There were scenes of jubilation in Adjara last night as the leader of Georgia's rebellious region capitulated and slipped quietly away.
In contrast to his defiant stance when crowds took to the streets to demand his resignation, Aslan Abashidze's departure was swift and silent.
For some time now, Mr Abashidze, who was accused of running the province like a feudal lord, had been at odds with Mikhail Saakashvili, the charismatic Georgian President who led the successful, bloodless uprising against Eduard Shevardnadze last year.
Last night a beaming Mr Saakashvili told a televised news briefing: "Aslan has fled. Adjara is free." Appealing for calm, he added: "With the resignation of Abashidze, a new epoch begins not only in the lives of the residents of the autonomous republic, but in Georgia as a whole, an epoch of democracy, of peace, an epoch of real unity."
A rally of 10,000 of the Georgian President's supporters, who had massed to put pressure on Mr Abashidze to resign, shouted "victory, victory".
The former Adjaran leader was reported to have left for Moscow with Igor Ivanov, the head of the Russian Security Council, who had arrived in the Adjaran capital, Batumi, several hours earlier.
Initial reports said the pair slipped quietly out of the leader's residence. His aircraft had left the airport before reporters arrived.
Months of confrontation had threatened to spill over into violence with tensions mounting considerably over the past few days. Mr Abashidze ordered the destruction of bridges connecting the Black Sea province with the rest of Georgia, he said, to prevent its forces taking control.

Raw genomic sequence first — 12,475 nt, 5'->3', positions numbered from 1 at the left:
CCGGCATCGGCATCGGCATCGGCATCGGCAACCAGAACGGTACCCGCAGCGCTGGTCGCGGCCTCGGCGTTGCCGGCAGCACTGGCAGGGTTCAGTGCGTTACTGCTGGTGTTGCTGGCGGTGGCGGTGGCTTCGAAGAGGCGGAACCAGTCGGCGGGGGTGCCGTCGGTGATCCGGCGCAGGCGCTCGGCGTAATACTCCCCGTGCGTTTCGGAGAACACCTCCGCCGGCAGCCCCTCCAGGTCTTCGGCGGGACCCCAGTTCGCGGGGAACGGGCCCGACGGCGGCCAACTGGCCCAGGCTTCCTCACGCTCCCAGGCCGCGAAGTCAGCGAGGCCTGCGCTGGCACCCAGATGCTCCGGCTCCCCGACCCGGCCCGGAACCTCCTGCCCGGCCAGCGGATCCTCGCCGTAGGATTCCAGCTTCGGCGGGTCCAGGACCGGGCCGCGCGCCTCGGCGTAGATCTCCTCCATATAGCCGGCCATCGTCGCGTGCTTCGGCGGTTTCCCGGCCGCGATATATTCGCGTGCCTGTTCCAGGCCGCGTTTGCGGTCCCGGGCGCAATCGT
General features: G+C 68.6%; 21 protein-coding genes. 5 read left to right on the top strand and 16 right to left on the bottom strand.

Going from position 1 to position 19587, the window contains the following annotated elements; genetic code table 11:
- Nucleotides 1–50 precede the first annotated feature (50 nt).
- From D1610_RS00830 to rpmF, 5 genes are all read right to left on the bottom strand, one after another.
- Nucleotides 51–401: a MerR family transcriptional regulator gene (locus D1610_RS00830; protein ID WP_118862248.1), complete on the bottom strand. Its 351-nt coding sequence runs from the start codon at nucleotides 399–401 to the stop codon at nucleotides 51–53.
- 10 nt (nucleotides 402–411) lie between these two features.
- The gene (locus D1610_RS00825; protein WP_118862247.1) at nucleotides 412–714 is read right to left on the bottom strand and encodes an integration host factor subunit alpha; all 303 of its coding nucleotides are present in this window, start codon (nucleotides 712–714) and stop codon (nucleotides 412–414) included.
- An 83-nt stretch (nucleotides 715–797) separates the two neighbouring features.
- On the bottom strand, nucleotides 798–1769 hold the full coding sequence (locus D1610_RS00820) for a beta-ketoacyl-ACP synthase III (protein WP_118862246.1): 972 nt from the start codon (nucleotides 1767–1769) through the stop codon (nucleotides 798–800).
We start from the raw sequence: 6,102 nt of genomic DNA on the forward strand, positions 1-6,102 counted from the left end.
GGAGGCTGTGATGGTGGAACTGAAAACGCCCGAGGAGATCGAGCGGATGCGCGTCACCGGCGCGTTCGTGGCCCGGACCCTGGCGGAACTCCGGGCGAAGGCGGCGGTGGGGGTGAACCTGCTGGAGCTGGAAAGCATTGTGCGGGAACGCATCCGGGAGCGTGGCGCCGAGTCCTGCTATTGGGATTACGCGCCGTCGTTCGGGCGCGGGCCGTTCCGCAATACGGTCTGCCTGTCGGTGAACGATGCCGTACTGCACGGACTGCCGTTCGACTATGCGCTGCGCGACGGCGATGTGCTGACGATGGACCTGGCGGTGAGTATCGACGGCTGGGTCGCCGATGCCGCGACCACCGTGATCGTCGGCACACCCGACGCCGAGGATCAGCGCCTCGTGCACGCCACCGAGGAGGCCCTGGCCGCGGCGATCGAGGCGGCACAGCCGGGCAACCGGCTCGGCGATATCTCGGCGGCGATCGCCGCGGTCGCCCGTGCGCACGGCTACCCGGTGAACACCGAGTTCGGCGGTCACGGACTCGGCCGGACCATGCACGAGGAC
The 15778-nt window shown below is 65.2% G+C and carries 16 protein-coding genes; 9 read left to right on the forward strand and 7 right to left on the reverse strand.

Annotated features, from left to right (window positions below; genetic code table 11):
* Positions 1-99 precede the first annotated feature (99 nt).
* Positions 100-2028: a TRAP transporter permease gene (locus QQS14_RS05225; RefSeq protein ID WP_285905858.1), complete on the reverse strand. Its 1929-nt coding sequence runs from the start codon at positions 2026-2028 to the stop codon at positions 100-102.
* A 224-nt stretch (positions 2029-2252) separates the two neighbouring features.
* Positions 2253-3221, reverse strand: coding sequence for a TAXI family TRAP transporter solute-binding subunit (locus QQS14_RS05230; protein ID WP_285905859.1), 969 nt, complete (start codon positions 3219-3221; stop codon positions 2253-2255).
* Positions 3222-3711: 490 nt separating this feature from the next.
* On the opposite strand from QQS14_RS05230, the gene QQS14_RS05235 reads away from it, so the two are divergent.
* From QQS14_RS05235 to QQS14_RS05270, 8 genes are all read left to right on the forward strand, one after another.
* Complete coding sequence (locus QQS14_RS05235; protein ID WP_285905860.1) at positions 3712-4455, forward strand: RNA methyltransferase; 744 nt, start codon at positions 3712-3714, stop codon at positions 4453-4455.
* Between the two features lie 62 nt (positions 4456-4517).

Mr Saakashvili in turn raised the pressure yesterday by ordering the military to take control of all internal border crossings and telling the Adjaran leader he must disarm his private militias and leave.
He said: "I take full responsibility and give a guarantee of safety to Aslan Abashidze, but only in the event that he voluntarily leaves his post. I am also giving guarantees to Abashidze's family. If they wish to remain on the territory of Georgia, then they will have all guarantees for their safety."
He said he had spoken to the Russian President, Vladimir Putin, and the White House, asking them to grant the Adjaran leader asylum.
In scenes reminiscent of last year's "Rose Revolution" which toppled President Shevardnadze, thousands of Georgians surged into the streets of Adjara, calling for the leader of the last stronghold of the former regime to step aside.
In a region where political dissent was repressed, the protests in Batumi were an unusually large. Throughout the day, support for Mr Abashidze ebbed away. First his police officers, then the soldiers in his private army and finally members of his administration abandoned him.
But the Adjaran leader earlier appeared to be standing firm. He told viewers on Adjara TV: "Now 5,000 people are out on the streets demanding the resignation of a man who has been democratically elected by hundreds of thousands of people. Do I have to come out here with a piece of paper saying I've been elected? I don't do stupid things like that."
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